SFC Publishes Update on Intermediaries’ KYC and Account Opening Obligations
The Hong Kong Securities and Futures Commission (SFC) has published a circular1 reminding intermediaries of the requirements in relation to Know-Your-Client (KYC) and account opening procedures under paragraph 5.1 of the Code of Conduct for Persons Licensed by or Registered with the Securities and Futures Commission2 (the Code of Conduct). The circular was published in response to deficient procedures observed by the SFC in its recent supervisory reviews. These deficiencies include:
using remotely transmitted images or videos to certify the signing of client agreements and sighting of identity documents (Certification Process) instead of effective authentication of the client’s identity and execution of account opening documents;
insufficient identification and follow-up in situations where multiple clients provide the same contact information but have no connection with each other that would explain the coincidence; and
account opening documents being executed without the presence of an employee of the licensed corporation and allowing the licensed corporation’s affiliate (which is not a regulated financial institution) to perform the Certification Process.
In its circular, the SFC reminds intermediaries of the procedures that are required to be followed. The SFC has also updated the answers to questions 27 and 57 of its FAQs on the Code of Conduct3 to reflect the requirements set out below.
The Code of Conduct requires SFC-licensed or -registered entities to take all reasonable steps to establish in respect of each of their clients:
a) their true and full identity;
b) their financial situation; and
c) their investment experience and investment objectives.4
The Code of Conduct requires account opening documents to be executed in the presence of an employee of the licensed or registered person and related identity documents to be seen by such an employee. If they are not, the signing of the Client Agreement and sighting of related identity documents are required to be certified physically by a Certifying Person who may be:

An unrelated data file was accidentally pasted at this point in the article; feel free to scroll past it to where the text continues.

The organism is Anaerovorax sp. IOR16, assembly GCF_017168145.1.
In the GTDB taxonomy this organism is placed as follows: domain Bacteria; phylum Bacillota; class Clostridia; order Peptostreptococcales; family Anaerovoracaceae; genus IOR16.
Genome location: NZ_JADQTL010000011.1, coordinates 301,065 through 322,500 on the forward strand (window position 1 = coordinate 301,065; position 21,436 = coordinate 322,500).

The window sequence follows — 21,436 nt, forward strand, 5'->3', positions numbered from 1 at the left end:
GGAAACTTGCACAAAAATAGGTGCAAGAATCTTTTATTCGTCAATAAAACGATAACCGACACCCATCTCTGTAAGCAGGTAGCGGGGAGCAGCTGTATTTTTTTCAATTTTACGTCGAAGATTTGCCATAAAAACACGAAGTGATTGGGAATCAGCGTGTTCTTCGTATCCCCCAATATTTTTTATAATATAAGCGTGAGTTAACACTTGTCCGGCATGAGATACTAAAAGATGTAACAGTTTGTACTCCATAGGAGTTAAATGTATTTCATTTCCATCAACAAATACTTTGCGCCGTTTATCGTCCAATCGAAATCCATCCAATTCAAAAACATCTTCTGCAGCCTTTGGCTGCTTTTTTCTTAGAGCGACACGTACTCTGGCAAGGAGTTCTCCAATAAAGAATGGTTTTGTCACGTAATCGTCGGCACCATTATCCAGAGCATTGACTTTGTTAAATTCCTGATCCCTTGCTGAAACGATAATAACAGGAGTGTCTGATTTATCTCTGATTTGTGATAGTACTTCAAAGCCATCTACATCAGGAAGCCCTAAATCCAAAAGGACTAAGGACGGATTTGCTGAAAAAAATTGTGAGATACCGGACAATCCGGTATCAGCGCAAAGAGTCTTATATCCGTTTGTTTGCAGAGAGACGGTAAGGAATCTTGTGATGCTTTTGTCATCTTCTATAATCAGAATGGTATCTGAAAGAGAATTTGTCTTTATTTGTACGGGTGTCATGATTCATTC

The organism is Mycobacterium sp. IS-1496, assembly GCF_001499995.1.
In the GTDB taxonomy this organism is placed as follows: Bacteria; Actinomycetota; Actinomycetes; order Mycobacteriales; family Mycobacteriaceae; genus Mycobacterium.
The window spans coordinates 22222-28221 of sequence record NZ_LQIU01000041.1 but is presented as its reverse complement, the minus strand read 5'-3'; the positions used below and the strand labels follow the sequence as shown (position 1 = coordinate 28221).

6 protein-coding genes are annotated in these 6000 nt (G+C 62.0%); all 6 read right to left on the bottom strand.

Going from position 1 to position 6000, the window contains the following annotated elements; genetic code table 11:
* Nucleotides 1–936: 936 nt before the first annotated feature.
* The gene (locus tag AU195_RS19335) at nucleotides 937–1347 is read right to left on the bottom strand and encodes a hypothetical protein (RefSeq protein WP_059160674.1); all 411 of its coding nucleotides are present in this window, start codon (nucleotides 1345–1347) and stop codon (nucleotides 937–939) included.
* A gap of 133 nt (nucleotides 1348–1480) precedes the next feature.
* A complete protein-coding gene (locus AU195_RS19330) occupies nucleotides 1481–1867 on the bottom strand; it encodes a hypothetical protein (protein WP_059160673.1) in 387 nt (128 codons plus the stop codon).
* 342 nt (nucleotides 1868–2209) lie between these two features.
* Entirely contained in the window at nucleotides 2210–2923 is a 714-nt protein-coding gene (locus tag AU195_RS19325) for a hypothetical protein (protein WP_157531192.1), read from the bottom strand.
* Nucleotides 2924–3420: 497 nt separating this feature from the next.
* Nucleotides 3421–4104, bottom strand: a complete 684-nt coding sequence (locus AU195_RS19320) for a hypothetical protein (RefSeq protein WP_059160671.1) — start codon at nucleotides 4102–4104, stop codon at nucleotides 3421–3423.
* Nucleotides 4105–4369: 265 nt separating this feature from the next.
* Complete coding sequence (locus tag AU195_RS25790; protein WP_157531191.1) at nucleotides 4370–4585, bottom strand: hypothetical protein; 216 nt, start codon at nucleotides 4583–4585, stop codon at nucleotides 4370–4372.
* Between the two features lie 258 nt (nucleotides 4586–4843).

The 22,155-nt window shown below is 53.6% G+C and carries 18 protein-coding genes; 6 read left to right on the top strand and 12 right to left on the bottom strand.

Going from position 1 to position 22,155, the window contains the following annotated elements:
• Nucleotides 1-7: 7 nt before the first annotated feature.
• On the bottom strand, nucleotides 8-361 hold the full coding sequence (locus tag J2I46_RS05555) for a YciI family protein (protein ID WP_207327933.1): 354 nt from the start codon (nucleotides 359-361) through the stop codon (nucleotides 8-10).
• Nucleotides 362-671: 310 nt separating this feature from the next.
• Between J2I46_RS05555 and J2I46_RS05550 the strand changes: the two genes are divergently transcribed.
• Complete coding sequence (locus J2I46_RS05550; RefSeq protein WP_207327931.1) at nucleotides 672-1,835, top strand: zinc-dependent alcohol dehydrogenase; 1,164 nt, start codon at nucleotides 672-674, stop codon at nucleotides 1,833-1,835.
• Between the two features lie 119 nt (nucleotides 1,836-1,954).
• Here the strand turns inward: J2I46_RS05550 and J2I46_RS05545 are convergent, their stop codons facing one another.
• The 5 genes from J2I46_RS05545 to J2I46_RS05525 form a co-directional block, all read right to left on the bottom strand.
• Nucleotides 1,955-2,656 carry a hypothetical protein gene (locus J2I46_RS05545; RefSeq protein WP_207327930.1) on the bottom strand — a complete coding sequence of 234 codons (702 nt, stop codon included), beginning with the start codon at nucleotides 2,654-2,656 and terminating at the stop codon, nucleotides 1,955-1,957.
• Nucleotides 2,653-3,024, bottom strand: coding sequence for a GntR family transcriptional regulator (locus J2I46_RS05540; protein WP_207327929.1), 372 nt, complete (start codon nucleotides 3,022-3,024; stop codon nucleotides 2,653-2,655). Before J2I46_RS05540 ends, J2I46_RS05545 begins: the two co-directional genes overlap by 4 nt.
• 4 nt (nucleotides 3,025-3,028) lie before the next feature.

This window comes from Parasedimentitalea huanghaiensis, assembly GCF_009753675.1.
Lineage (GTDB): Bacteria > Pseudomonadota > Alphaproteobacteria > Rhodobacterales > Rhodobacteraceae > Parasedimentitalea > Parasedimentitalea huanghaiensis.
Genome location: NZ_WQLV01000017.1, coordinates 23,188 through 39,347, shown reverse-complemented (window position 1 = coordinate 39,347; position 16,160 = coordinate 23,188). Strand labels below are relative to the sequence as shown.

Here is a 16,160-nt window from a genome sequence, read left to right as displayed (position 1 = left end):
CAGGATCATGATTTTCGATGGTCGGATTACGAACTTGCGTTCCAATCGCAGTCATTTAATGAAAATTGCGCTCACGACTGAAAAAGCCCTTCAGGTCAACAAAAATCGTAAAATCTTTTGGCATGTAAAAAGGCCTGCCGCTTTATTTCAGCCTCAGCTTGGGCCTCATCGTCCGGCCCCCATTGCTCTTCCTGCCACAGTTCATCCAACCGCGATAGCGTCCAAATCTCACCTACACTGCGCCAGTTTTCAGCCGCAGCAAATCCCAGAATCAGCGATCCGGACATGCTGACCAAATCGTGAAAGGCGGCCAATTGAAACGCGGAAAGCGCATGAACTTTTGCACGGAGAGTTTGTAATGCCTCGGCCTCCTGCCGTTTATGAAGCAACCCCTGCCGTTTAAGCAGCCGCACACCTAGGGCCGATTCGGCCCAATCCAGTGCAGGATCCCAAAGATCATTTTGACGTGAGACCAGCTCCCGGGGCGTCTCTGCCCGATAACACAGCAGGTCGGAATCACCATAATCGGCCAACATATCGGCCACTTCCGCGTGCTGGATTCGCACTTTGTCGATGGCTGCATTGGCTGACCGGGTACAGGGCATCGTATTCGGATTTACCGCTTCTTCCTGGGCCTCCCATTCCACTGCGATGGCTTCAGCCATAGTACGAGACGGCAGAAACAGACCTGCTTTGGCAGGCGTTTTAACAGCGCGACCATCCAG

any other licensed or registered person;
an affiliate of a licensed or registered person;
a Justice of the Peace; or
a professional person (e.g. branch manager of a bank, certified public accountant, lawyer or notary public).
The Circular contains the following reminders.
Intermediaries are responsible for proper KYC and accounting opening procedures. Irrespective of whether the Certification Process is conducted by an intermediary’s employee or a Certifying Person, the intermediary must ensure that proper KYC and account opening policies and procedures are maintained and implemented.
b) Certification by Affiliates
If an intermediary appoints an affiliate to perform the Certification Process, the intermediary must ensure that the affiliate has maintained and implemented the policies and procedures that are applicable to intermediaries.
The Circular notes that affiliates that are not regulated financial institutions (such as banks or brokers) may not have the knowledge and experience required to properly conduct the Certification Process. Intermediaries are therefore strongly discouraged from appointing an affiliate which is not a regulated financial institution to conduct the Certification Process.
In the case of prospective clients outside Hong Kong, intermediaries should ensure that any employee or affiliate that conducts the account opening procedures will not breach any applicable local regulatory requirements.
If an account is opened, but not on a personal, face-to-face basis by an employee of an intermediary, it is suggested that the intermediary should contact the client directly to ensure that the necessary risk disclosures and reminders under Schedule 1 to the Code of Conduct are drawn to the client’s attention. Proper records should be maintained to show that the intermediary has provided the risk disclosure statement in the client’s choice of language and has invited the client to read the disclosure statement, ask questions and take independent advice if the client wishes.
Accuracy of Client Information
Intermediaries must ensure that they can contact their clients by ensuring that the identity and personal information about their clients is accurate and up-to-date. In addition, where two or more unrelated clients authorise the same third party to place orders for their accounts, intermediaries should actively investigate and critically evaluate the reasons why individual unrelated clients authorise the same third party, ascertain any relationship between those clients and monitor their accounts for irregularities.